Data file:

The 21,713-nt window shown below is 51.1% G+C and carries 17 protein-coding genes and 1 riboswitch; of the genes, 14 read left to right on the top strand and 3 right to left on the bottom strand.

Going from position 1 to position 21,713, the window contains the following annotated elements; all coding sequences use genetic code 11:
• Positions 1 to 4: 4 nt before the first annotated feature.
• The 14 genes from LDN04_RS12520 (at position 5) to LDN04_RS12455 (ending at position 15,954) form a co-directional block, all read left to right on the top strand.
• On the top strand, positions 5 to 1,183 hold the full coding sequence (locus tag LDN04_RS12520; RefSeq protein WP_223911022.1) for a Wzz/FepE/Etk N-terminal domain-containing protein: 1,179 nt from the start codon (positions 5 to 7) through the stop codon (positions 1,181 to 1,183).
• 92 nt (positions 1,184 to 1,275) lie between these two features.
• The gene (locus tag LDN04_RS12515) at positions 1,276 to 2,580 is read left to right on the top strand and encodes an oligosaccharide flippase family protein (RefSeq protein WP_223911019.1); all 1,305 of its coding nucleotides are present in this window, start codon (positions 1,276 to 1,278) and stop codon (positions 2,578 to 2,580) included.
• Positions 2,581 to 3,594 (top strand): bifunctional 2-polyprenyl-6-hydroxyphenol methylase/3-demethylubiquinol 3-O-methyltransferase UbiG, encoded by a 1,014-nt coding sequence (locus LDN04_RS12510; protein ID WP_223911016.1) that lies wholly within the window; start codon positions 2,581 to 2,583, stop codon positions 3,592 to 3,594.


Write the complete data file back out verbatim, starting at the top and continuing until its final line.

The 21,713-nt window shown below is 51.1% G+C and carries 17 protein-coding genes and 1 riboswitch; of the genes, 14 read left to right on the top strand and 3 right to left on the bottom strand.

Going from position 1 to position 21,713, the window contains the following annotated elements; all coding sequences use genetic code 11:
• Positions 1 to 4: 4 nt before the first annotated feature.
• The 14 genes from LDN04_RS12520 (at position 5) to LDN04_RS12455 (ending at position 15,954) form a co-directional block, all read left to right on the top strand.
• On the top strand, positions 5 to 1,183 hold the full coding sequence (locus tag LDN04_RS12520; RefSeq protein WP_223911022.1) for a Wzz/FepE/Etk N-terminal domain-containing protein: 1,179 nt from the start codon (positions 5 to 7) through the stop codon (positions 1,181 to 1,183).
• 92 nt (positions 1,184 to 1,275) lie between these two features.
• The gene (locus tag LDN04_RS12515) at positions 1,276 to 2,580 is read left to right on the top strand and encodes an oligosaccharide flippase family protein (RefSeq protein WP_223911019.1); all 1,305 of its coding nucleotides are present in this window, start codon (positions 1,276 to 1,278) and stop codon (positions 2,578 to 2,580) included.
• Positions 2,581 to 3,594 (top strand): bifunctional 2-polyprenyl-6-hydroxyphenol methylase/3-demethylubiquinol 3-O-methyltransferase UbiG, encoded by a 1,014-nt coding sequence (locus LDN04_RS12510; protein ID WP_223911016.1) that lies wholly within the window; start codon positions 2,581 to 2,583, stop codon positions 3,592 to 3,594.